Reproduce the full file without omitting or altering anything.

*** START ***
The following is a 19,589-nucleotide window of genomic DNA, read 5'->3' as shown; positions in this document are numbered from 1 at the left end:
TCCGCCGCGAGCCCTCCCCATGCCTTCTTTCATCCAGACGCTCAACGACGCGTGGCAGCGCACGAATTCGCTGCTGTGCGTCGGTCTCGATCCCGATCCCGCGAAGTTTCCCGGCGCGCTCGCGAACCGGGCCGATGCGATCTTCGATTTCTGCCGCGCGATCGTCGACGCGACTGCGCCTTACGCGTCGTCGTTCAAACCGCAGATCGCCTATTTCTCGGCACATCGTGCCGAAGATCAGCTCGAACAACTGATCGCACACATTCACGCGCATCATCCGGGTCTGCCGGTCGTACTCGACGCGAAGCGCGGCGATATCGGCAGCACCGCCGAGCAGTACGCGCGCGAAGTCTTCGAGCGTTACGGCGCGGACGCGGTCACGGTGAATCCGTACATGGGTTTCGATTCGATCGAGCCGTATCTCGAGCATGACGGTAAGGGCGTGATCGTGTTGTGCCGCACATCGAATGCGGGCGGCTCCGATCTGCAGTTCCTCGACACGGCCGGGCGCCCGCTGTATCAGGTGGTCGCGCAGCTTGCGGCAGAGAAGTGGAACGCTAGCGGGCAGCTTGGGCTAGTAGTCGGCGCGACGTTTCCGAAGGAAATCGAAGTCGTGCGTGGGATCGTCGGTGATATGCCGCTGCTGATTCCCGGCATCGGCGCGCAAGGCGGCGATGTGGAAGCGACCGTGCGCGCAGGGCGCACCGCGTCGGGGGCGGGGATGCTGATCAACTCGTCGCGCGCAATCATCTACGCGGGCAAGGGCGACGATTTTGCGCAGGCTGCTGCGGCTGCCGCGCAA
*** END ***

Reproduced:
The following is a 19,589-nucleotide window of genomic DNA, read 5'->3' as shown; positions in this document are numbered from 1 at the left end:
TCCGCCGCGAGCCCTCCCCATGCCTTCTTTCATCCAGACGCTCAACGACGCGTGGCAGCGCACGAATTCGCTGCTGTGCGTCGGTCTCGATCCCGATCCCGCGAAGTTTCCCGGCGCGCTCGCGAACCGGGCCGATGCGATCTTCGATTTCTGCCGCGCGATCGTCGACGCGACTGCGCCTTACGCGTCGTCGTTCAAACCGCAGATCGCCTATTTCTCGGCACATCGTGCCGAAGATCAGCTCGAACAACTGATCGCACACATTCACGCGCATCATCCGGGTCTGCCGGTCGTACTCGACGCGAAGCGCGGCGATATCGGCAGCACCGCCGAGCAGTACGCGCGCGAAGTCTTCGAGCGTTACGGCGCGGACGCGGTCACGGTGAATCCGTACATGGGTTTCGATTCGATCGAGCCGTATCTCGAGCATGACGGTAAGGGCGTGATCGTGTTGTGCCGCACATCGAATGCGGGCGGCTCCGATCTGCAGTTCCTCGACACGGCCGGGCGCCCGCTGTATCAGGTGGTCGCGCAGCTTGCGGCAGAGAAGTGGAACGCTAGCGGGCAGCTTGGGCTAGTAGTCGGCGCGACGTTTCCGAAGGAAATCGAAGTCGTGCGTGGGATCGTCGGTGATATGCCGCTGCTGATTCCCGGCATCGGCGCGCAAGGCGGCGATGTGGAAGCGACCGTGCGCGCAGGGCGCACCGCGTCGGGGGCGGGGATGCTGATCAACTCGTCGCGCGCAATCATCTACGCGGGCAAGGGCGACGATTTTGCGCAGGCTGCTGCGGCTGCCGCGCAA